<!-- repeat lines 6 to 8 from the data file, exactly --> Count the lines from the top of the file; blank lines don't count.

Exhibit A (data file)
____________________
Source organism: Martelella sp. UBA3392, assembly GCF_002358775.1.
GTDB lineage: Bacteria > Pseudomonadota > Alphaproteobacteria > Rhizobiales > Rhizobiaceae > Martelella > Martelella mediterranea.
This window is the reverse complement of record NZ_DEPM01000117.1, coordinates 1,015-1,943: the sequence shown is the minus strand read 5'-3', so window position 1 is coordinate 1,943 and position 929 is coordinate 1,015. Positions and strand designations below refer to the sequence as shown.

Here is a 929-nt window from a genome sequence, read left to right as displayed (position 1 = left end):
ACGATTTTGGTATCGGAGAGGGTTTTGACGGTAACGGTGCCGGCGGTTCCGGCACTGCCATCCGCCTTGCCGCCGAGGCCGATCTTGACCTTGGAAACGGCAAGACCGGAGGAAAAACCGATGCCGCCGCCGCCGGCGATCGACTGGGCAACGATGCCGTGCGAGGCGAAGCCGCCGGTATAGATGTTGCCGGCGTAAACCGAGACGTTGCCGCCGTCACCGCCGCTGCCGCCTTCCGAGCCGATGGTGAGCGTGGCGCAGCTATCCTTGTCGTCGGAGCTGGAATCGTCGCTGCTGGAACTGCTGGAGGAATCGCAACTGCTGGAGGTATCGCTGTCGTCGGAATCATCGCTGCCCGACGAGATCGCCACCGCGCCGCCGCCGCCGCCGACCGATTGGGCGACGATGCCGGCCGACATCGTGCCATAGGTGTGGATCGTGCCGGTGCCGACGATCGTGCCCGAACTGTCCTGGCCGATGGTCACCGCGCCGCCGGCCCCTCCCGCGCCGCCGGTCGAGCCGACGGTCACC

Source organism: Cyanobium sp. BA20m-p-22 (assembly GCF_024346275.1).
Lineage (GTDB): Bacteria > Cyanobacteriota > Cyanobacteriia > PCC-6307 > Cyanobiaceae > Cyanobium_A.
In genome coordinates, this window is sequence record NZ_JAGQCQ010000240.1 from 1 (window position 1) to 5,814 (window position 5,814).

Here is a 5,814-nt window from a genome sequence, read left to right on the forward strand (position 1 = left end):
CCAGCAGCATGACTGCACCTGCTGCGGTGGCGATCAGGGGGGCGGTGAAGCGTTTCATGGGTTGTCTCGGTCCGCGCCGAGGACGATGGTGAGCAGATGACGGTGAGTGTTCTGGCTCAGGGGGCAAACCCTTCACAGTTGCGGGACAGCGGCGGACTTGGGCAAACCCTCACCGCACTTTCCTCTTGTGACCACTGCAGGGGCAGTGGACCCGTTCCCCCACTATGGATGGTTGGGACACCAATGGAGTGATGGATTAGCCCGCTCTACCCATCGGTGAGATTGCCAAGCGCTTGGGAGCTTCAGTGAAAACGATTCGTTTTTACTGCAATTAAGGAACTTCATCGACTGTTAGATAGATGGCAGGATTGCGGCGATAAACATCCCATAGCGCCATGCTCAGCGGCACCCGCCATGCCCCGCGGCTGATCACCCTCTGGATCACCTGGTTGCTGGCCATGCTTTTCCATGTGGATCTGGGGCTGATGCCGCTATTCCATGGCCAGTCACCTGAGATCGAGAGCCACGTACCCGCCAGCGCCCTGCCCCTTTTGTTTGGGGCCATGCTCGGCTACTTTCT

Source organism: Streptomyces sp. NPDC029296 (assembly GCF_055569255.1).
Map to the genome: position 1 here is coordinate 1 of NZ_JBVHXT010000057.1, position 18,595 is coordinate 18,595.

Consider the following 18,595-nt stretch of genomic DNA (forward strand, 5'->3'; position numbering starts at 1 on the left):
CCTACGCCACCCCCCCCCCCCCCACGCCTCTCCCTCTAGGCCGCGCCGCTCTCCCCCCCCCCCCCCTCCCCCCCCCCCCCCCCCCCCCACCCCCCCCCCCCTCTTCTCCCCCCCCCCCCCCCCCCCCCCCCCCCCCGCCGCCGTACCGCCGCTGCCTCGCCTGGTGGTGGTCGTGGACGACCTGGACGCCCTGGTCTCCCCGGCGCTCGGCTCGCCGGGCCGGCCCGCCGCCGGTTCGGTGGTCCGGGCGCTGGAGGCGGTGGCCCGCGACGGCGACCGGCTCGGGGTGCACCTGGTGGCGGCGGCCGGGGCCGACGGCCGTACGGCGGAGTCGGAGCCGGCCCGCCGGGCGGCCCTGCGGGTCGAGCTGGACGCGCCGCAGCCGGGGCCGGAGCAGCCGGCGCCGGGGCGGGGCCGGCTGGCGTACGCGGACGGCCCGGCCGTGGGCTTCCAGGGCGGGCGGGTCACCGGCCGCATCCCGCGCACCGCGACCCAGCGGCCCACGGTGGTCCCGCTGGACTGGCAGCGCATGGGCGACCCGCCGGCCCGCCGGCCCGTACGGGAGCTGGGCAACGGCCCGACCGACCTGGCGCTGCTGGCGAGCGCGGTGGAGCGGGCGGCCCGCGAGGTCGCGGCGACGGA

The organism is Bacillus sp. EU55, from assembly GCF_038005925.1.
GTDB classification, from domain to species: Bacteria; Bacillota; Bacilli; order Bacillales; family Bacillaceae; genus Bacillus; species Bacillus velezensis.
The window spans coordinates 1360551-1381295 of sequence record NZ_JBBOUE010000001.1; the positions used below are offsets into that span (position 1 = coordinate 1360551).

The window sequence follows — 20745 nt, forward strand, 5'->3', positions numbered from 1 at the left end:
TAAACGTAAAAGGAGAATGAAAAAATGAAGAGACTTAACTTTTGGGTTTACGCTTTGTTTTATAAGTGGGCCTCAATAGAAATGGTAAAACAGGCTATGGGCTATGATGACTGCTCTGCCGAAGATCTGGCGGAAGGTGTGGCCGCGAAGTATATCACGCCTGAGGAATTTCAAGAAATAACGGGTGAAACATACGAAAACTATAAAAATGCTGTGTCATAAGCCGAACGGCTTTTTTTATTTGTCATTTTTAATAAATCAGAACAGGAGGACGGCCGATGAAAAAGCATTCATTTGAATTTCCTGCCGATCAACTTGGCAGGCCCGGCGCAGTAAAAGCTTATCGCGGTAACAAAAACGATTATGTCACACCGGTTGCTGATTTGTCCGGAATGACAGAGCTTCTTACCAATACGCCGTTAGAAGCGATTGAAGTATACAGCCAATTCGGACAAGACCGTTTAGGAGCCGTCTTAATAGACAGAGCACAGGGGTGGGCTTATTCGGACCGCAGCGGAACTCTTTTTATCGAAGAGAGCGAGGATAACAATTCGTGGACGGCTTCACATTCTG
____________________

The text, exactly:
Source organism: Cyanobium sp. BA20m-p-22 (assembly GCF_024346275.1).
Lineage (GTDB): Bacteria > Cyanobacteriota > Cyanobacteriia > PCC-6307 > Cyanobiaceae > Cyanobium_A.
In genome coordinates, this window is sequence record NZ_JAGQCQ010000240.1 from 1 (window position 1) to 5,814 (window position 5,814).